UNC Pembroke had much to celebrate during 2013. Here are a few examples:
Counseling programs earn national accreditation
In January, UNCP’s Clinical Mental Health and Professional School Counseling programs earned accreditation from the Council for Accreditation of Counseling and Related Education Programs. CACREP is the nationally recognized training standard for counselor education programs. It opens doors to graduates for employment and further training.
Master’s in nursing program approved by Board of Governors
The Master of Science in Nursing program was approved in February by the UNC Board of Governors. It will train nursing leaders and educators of the future. The program began in the fall semester with a cohort of 22.
School of Business awarded AACSB accreditation
The School of Business was notified in April it had achieved accreditation from the Association to Advance of Collegiate Schools of Business (AACSB). It is the highest international standard for schools that award degrees in business, and will give UNCP graduates a lift as they enter the job market or continue their education.
‘Military Friendly’ designation a good fit for UNCP
In March, the university was named to its second “military friendly” list, this time by Military Advanced Education. UNCP has been named a military friendly school by GI Jobs’ magazine for five consecutive years. In November, U.S. News & World Report, the most viewed publisher of college guides, put UNCP in its first “Best Colleges for Veterans” publication at number 20 among Southern regional universities. UNCP was the only public regional university to make the U.S. News list.
Nunnery first from UNCP to lead UNC student government
Former Student Government President Robert Nunnery was elected president of the UNC Association of Student Governments in March. Nunnery has a seat on the UNC Board of Governors. Nunnery is the first ASG president from UNCP.
Governor, Board of Governors meet at Pembroke
In April, the UNC Board of Governors met in its regular session at the university for the first time in their collective history. North Carolina Gov. Pat McCrory came during the BOG meeting to deliver the first major speech on education of his new administration. The governor and the 32-member board warmly congratulated the university on its 125 years of service.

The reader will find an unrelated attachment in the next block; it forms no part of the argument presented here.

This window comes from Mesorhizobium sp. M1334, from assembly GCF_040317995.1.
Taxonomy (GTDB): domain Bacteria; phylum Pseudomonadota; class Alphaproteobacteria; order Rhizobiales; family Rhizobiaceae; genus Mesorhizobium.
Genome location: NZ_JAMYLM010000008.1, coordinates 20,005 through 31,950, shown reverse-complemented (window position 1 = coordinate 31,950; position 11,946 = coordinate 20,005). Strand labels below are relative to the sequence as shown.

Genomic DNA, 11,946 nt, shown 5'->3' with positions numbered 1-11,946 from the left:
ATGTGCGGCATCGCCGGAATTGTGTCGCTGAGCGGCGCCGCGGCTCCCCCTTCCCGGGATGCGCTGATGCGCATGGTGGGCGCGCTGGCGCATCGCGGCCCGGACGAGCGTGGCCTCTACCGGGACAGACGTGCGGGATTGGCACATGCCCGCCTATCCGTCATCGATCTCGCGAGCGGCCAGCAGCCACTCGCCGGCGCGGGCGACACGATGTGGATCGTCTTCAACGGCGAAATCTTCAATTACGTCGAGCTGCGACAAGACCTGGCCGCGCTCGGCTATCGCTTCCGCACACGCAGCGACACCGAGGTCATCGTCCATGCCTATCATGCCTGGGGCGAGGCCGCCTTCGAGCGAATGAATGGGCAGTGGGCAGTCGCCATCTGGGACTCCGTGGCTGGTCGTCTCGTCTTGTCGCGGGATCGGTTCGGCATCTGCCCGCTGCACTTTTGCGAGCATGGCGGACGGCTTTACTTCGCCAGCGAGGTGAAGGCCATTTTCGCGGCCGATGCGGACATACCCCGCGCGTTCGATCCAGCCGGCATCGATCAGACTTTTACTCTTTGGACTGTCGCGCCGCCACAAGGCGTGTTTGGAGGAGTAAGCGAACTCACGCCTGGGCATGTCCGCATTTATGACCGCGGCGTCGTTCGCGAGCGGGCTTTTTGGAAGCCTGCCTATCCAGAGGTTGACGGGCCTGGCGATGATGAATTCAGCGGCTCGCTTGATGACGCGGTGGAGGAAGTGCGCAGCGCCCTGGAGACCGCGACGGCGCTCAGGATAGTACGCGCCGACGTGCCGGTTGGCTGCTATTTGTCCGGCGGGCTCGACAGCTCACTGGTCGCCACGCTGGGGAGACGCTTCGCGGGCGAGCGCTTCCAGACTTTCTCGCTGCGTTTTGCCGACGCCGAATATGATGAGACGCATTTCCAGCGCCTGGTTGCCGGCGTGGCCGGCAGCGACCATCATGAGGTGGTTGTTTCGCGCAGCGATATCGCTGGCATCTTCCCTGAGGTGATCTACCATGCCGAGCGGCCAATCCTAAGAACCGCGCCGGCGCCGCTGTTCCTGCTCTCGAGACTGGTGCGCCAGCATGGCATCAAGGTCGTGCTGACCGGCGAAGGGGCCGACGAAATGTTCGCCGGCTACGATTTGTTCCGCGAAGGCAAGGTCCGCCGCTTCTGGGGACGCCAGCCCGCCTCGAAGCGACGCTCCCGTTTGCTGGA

Braves’ athletes shine in the classroom too
This is a university that takes the title “student-athlete” seriously. In July, a record 159 student-athletes were named to the Peach Belt Conference President’s Honor Roll. To qualify, they needed a GPA of 3.0 or higher.
Bryant first leader of Southeastern American Indian Studies program
Dr. Alfred Bryant, an associate dean of the School of Education, was picked in August to be the first director of the new Southeast American Studies program. Visionary in scope, the program would transform the university into a national leader in research and resources for the study of American Indians in the southeastern U.S.
Entrepreneurship Incubator is launched in downtown Pembroke
In September, Chancellor Carter’s most ambitious community outreach program was funded by two grants, totaling $1.2 million, from the federal Economic Development Administration and the Golden Leaf Foundation. In early December, the university officially launched the Entrepreneurship Incubator to be located in downtown Pembroke. When renovated, the storefront building will have space for 12 start-up businesses and small business consultants from the Thomas Family Center for Entrepreneurship and UNC’s Small Business Technology Development Center.
UNCP research scientist wins top UNC award
It was a busy and exciting year for Dr. Ben Bahr, the William Friday Distinguished Professor of Molecular Biology. He received notice that his Alzheimer’s disease drug was provisionally patented. In November, the UNC Board of Governors honored him with the James B. Holshouser Jr. Award for Excellence in Public Service—another first for the university.
Braves football climbs to new heights in 2013
Braves football had an historic year, earning its first home game in the NCAA Division II playoffs. Season highlights included nationally televised wins against Valdosta and Winston-Salem, last year’s national champion and runner-up respectively. The Braves were nationally ranked for most of the season, climbing as high as number eight, before ending the season with a loss to North Alabama.